Tensions can run high when relatives gather and sadness can creep in if you are spending holidays alone. Traditions around the holidays, however, can bring joy and foster connection. People who are happier around the holidays often have traditions that strengthen social connections and help them to feel a sense of belonging. Ways to counteract the holiday blues include:
- Creating traditions that feel fun and reliable
- Connecting to your family history (this can be family you were born into or the family you choose)
The following rituals allow you to feel that you are part of something bigger.
According to Christine Carter, senior fellow at the Greater Good Science Center and author of Raising Happiness: 10 Simple Steps for More Joyful Kids and Happier Parents, the best traditions are the ones that involve giving back—when you give, you get. Studies have shown that giving time or money boosts your feelings of happiness and connection. If you have a holiday tradition—like volunteering at a soup kitchen, delivering meals, or filling stockings for children in need—the benefits multiply. Both the receiver and the giver have positive outcomes. If you don’t already have a tradition of altruism, you may want to start one this year.
Holidays are filled with tastes that you only enjoy only once or twice each year. My family makes a traditional holiday dessert called grasshopper pie that we only eat at Christmas dinner. Saving it for this meal makes it seem even more special. We also love to pass along the fruitcake (even if no one ever eats it).
Cooking during the holidays is different than everyday cooking. It is an activity you often do in collaboration with friends and family. Meals become a labor of love. Deep conversations happen while peeling potatoes and decorating shortbread. The smells and tastes can bring a sense of “home” no matter where you are. Even the post-meal cleanup feels more fun when you do it in a group.
This festive time of year comes with seasonal songs. These range from timeless hymns, holiday hits, and those funny songs you sang in your grade school choir. My elementary school choir sang a rather depressing song called “I’m Getting Nothing for Christmas” and 40 years later I still remember the words and accompanying actions. Hearing it on the radio brings a sense of nostalgia and a smile every time it plays.
The physiological benefits of singing include stress reduction, improved immunity, and reduced muscle tension. It’s also pretty powerful at combating depression. Singing or listening to seasonal music fosters connection to your past, to those with whom shared your past and with the others singing with you in the present moment.
Wreaths on your door do more than increase your curb appeal. Seeing the decorations around your home change from Halloween to Thanksgiving to Christmas, Hanukkah and New Year’s is a happiness booster. These objects are tied to specific memories from your past. If the memories are wonderful, by replaying them in your mind with gratitude you increase their power of positivity. Reflecting fondly on the past activates the same area of your brain as the original joy—like an instant reply. If the memories are tense or less positive you have the opportunity to relegate them to your past and move forward using humor, forgiveness, and gratitude that you are no longer in this past.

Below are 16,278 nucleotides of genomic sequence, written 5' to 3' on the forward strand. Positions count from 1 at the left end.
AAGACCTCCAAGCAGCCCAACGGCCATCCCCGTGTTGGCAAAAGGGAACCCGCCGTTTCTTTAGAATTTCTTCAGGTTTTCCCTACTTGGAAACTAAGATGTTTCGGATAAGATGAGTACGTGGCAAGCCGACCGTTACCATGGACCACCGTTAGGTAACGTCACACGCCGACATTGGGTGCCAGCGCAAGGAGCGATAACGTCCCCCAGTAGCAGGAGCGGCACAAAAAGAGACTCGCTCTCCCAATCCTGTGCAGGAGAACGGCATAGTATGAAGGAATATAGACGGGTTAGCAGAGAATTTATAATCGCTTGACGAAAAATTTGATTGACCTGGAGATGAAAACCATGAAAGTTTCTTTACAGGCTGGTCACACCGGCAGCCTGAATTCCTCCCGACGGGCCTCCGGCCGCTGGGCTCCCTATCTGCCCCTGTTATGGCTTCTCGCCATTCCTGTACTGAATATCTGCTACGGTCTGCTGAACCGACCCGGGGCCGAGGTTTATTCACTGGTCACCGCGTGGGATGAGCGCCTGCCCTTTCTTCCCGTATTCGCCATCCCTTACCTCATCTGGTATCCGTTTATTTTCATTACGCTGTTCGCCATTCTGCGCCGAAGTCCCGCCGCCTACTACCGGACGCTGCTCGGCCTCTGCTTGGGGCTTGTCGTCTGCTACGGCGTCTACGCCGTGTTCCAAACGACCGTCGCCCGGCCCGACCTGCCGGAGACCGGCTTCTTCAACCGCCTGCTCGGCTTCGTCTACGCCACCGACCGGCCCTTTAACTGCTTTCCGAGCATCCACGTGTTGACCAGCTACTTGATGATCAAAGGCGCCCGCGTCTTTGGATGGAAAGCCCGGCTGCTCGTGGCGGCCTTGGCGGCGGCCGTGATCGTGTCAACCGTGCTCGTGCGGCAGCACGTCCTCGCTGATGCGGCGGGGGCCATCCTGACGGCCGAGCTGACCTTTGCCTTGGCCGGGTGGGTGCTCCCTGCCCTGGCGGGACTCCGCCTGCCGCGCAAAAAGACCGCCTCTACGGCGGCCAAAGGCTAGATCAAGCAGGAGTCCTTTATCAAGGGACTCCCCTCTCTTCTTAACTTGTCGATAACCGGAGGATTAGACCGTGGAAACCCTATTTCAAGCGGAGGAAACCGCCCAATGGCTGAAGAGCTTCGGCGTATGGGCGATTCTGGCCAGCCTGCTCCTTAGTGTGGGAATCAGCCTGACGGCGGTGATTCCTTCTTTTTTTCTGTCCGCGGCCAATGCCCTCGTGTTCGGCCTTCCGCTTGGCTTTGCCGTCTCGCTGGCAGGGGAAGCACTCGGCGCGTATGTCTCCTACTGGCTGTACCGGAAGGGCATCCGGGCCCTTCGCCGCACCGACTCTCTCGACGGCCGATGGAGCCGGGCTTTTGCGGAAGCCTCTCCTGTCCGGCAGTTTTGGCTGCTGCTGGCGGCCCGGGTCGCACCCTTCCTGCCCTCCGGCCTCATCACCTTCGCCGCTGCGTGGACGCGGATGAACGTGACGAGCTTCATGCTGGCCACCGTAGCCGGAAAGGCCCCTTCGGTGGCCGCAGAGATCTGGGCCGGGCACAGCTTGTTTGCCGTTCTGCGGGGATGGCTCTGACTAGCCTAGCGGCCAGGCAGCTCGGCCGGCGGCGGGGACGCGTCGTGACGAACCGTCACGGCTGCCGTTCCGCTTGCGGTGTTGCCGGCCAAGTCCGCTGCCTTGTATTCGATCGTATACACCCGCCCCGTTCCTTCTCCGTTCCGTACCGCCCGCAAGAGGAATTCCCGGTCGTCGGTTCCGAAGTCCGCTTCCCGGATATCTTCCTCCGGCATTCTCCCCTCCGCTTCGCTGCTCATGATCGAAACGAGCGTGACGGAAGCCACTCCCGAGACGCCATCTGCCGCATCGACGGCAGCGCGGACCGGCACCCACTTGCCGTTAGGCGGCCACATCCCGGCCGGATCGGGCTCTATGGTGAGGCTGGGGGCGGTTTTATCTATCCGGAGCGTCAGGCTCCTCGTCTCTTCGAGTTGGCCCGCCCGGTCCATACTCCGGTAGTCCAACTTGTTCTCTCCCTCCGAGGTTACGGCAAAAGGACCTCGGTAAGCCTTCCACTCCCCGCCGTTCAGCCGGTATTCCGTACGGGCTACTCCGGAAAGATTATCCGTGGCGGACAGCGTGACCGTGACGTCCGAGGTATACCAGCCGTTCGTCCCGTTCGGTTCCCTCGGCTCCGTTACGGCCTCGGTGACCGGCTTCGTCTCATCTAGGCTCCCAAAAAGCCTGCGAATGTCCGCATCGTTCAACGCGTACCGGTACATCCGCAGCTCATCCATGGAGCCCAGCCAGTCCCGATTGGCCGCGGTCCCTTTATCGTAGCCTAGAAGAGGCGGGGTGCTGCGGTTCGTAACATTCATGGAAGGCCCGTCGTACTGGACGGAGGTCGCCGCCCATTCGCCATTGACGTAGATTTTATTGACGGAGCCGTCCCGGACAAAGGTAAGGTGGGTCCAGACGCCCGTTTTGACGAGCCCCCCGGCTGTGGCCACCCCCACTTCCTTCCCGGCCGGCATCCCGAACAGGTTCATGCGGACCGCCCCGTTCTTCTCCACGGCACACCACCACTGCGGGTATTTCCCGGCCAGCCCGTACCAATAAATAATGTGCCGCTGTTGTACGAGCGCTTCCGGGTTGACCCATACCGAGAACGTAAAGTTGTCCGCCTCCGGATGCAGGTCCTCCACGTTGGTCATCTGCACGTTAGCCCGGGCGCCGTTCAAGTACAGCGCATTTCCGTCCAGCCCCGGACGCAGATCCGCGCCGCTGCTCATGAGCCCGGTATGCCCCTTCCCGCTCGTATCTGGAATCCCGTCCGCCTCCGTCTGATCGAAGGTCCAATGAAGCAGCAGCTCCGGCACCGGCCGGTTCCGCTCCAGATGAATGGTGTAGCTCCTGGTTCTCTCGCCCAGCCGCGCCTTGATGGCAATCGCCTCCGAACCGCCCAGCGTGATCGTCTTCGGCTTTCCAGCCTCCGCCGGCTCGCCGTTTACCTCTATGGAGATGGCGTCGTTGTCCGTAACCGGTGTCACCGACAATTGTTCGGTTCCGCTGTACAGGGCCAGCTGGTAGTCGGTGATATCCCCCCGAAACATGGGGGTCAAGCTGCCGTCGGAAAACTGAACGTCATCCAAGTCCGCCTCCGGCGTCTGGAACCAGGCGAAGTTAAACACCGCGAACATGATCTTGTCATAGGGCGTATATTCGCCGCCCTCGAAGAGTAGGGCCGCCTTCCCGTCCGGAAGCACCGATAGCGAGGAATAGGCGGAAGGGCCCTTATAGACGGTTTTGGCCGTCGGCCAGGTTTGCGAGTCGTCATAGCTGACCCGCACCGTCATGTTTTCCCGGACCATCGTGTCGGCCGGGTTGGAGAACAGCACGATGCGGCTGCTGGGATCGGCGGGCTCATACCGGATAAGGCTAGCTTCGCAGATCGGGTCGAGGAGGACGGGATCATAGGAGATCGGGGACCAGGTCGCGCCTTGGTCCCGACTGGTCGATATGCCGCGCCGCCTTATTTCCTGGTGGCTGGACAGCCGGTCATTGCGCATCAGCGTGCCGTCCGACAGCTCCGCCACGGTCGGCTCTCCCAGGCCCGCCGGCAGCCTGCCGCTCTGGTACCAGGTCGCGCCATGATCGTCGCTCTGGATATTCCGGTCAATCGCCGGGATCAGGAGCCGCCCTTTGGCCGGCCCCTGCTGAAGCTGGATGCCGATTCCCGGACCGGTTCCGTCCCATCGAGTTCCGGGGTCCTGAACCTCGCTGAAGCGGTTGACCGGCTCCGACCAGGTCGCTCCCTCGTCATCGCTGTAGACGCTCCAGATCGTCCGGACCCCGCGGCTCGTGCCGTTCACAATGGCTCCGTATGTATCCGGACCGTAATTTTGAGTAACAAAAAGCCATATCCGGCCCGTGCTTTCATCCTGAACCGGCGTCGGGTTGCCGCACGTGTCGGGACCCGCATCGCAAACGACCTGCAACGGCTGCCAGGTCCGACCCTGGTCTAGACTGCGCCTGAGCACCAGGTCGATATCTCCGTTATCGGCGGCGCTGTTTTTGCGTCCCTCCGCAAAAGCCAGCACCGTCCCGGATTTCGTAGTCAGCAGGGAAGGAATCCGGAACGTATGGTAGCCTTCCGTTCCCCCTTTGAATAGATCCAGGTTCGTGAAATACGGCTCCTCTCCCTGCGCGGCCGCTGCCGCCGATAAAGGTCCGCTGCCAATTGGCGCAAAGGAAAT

Using the “good china” at holiday meals also imbibes a meal with importance and a sense of connectedness to those who share your family history; this brings security and a sense of belonging.
5. Outdoor Activities
Humans can tend toward hibernation in the fall and winter seasons. Shortened days can lead to less time to engage in outdoor activities. Holiday traditions like ice skating, hiking, and even raking leaves get you back outside. The fresh air and sunlight are good for your body and the time with others is good for your soul. Even if “the weather outside is frightful,” the desire to continue a tradition is like positive peer pressure to get you outside and active.
If you don’t have strong traditions yet, don’t worry—this year is the perfect time to begin. Here are a few recommendations to keep in mind:
- Less is more. Too many traditions lead to more busyness and less time to enjoy. Make sure there is balance.
- Prioritize connection. The sense that you are part of something larger is the single strongest predictor of happiness that you have.
- Schedule time for traditions. Forming a habit or tradition requires a strategy; the simplest one is to put it on your calendar. What gets scheduled gets done!
- Don’t forget down time. Holiday time can be hectic. To be at your best make sure you get enough rest. Having a day where the entire family stays in pajamas or a day where there is nothing at all scheduled will help you to feel better during this jam-packed time of year.
- Replace expectation with appreciation. Having preconceived ideas about how things will go is a recipe for disaster. Instead, practice being grateful. Gratitude helps you to remember all the truly good things in your life with a sense of reverence.
My favorite holiday tradition began one year when I was lamenting the cost of cocktail dresses for the holiday season. I decided to buy a dress at a consignment store and decorate it complete with twinkle lights and tinsel. I wore this dress to every function over the holidays. It gave me a lift and saved some money. Now my friends begin talking about my next Christmas dress right after Thanksgiving. Does your family, office, or group of friends have a fabulous tradition? Please share it in the comments so we can all try one another’s ideas.